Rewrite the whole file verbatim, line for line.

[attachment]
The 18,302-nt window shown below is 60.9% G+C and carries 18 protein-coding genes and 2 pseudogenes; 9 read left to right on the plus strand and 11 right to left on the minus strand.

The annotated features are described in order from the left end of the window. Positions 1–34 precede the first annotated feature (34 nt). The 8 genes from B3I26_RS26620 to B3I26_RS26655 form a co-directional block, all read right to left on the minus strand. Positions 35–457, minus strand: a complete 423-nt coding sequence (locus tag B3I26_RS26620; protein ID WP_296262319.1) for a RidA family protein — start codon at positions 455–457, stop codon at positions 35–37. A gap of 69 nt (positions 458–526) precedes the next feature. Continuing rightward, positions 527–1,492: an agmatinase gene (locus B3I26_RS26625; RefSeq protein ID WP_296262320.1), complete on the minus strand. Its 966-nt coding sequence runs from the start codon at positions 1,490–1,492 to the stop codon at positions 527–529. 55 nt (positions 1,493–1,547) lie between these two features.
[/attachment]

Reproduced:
The 18,302-nt window shown below is 60.9% G+C and carries 18 protein-coding genes and 2 pseudogenes; 9 read left to right on the plus strand and 11 right to left on the minus strand.

The annotated features are described in order from the left end of the window. Positions 1–34 precede the first annotated feature (34 nt). The 8 genes from B3I26_RS26620 to B3I26_RS26655 form a co-directional block, all read right to left on the minus strand. Positions 35–457, minus strand: a complete 423-nt coding sequence (locus tag B3I26_RS26620; protein ID WP_296262319.1) for a RidA family protein — start codon at positions 455–457, stop codon at positions 35–37. A gap of 69 nt (positions 458–526) precedes the next feature. Continuing rightward, positions 527–1,492: an agmatinase gene (locus B3I26_RS26625; RefSeq protein ID WP_296262320.1), complete on the minus strand. Its 966-nt coding sequence runs from the start codon at positions 1,490–1,492 to the stop codon at positions 527–529. 55 nt (positions 1,493–1,547) lie between these two features.